The school principal said officials had been considering eliminating the newspaper before it published the controversial photo. The high school is looking for ways to save money because it expects to get less from the state in the next school year, Woollard said.

The students' decision to showcase flag-burning "cements the decision" to pull funding from the newspaper, he said.

The newspaper's cover was a collage of photographs, some of which showed students in what appeared to be prom attire. Prominently displayed at the top of the collage was a photograph of a student holding a flag pole, with the American flag burning at its edge.

Kennedy said Champagne edited his column and approved the photo collage.

Media experts said it was troubling that the school would shut down the newspaper because administrators did not like what was published.

"I'm a little concerned the decision may be based more on the content of the publication than the fiscal reasons," said Jim Ewert, legal counsel at the California Newspaper Publishers Association. "It could be construed as a violation of student rights if it's considered to be a punishment to their activities."

Woollard did not return a telephone message left for him in time for this story.

The Redding controversy is the latest example in recent years of high school and college administrators in California attempting to censure student-run newspapers or punish those who oversee them.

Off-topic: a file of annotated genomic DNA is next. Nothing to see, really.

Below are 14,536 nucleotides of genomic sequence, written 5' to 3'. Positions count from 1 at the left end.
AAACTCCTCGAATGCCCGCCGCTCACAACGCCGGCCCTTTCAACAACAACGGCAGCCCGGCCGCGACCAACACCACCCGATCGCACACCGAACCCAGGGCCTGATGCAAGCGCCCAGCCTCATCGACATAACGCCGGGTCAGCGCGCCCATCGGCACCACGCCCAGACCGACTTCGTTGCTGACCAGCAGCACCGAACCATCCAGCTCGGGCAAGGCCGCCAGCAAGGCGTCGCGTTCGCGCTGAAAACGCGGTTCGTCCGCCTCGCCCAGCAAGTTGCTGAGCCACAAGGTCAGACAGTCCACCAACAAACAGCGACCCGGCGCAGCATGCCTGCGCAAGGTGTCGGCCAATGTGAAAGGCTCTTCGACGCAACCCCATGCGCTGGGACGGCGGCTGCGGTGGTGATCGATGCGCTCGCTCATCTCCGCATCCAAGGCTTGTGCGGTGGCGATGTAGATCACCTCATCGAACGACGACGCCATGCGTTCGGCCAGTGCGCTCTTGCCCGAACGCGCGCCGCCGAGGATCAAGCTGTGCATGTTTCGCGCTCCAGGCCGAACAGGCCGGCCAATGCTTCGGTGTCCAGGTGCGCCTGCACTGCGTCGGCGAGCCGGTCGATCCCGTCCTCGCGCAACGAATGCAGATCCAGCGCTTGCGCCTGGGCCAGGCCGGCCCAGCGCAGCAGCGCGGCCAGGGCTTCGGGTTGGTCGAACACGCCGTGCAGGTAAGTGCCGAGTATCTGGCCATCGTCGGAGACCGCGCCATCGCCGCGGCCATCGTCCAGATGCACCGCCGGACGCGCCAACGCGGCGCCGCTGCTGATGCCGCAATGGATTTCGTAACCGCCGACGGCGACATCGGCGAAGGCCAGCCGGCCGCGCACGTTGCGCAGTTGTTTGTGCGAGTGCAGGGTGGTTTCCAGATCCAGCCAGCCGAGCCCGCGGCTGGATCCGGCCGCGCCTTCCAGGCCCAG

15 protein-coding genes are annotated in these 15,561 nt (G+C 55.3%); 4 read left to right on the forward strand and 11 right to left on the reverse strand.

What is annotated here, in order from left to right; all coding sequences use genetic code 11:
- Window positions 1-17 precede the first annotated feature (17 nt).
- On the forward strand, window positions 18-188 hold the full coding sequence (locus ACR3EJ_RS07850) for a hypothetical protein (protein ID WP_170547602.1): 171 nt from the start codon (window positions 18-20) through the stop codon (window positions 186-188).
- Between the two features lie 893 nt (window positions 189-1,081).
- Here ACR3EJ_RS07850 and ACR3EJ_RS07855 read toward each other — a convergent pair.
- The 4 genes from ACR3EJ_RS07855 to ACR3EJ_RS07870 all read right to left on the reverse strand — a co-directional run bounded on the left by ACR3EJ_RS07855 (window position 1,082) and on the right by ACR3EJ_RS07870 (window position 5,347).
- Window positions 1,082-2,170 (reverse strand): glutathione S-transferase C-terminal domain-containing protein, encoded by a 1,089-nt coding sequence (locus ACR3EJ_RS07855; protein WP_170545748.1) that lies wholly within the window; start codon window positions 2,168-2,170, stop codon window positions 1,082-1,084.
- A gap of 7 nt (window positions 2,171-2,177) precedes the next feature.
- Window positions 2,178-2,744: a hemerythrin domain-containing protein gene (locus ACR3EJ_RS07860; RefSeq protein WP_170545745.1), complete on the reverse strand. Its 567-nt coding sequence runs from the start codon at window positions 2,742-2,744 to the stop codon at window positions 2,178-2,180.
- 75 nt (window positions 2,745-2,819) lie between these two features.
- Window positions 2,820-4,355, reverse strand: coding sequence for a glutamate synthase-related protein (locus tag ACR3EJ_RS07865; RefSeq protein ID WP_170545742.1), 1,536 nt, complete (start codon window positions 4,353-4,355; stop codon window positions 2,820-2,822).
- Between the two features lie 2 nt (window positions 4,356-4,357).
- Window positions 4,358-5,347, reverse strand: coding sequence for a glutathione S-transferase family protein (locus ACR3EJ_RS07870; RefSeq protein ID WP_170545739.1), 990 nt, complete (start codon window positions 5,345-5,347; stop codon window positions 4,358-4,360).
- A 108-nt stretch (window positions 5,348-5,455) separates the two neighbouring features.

In Los Angeles, a high school newspaper adviser was removed after he refused to withdraw a November 2006 student editorial criticizing random searches on campus. In 2003, Novato journalism teacher Ronnie Campagna was similarly replaced when the student newspaper published stories critical of San Marin High School.

The incidents have prompted California lawmakers to seek protections for student newspapers, with the latest bill focused on high school and college journalism instructors.

A bill by Democratic state Sen. Leland Yee of San Francisco would make it illegal to dismiss, transfer or otherwise punish teachers for protecting students' free-speech rights. The bill passed the Senate in April and was approved 10-0 yesterday by the Assembly Judiciary Committee.

It must pass the full Assembly before it would go to Gov. Arnold Schwarzenegger. If the governor then signed it, the law would take effect in January.

Yee spokesman Adam Keigwin said the senator would look into the decision by the Shasta High School principal to stop publishing the newspaper. But he also said lawmakers cannot force schools to fund publications.

"Student newspapers often serve as the only watchdog on campus," Keigwin said. "If it's truly not an issue of money, it's disappointing a school district would dissolve a journalism program because they don't like the content."

Yee also wrote a 2006 law that prohibits college administrators from censoring student newspapers or disciplining students for engaging in speech or press activities.

He took up the cause after the general counsel of the California State University system issued a memo suggesting campus presidents may "have more latitude than previously believed to censor the content of subsidized student newspapers."